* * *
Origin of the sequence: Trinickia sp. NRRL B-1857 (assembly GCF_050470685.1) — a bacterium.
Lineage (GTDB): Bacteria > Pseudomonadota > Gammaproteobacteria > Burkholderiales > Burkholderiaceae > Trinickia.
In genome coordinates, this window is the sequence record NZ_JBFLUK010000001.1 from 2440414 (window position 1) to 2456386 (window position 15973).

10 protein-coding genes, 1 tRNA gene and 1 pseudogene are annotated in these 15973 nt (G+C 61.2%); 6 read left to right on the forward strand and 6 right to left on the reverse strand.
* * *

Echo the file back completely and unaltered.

Origin of the sequence: Trinickia sp. NRRL B-1857 (assembly GCF_050470685.1) — a bacterium.
Lineage (GTDB): Bacteria > Pseudomonadota > Gammaproteobacteria > Burkholderiales > Burkholderiaceae > Trinickia.
In genome coordinates, this window is the sequence record NZ_JBFLUK010000001.1 from 2440414 (window position 1) to 2456386 (window position 15973).

10 protein-coding genes, 1 tRNA gene and 1 pseudogene are annotated in these 15973 nt (G+C 61.2%); 6 read left to right on the forward strand and 6 right to left on the reverse strand.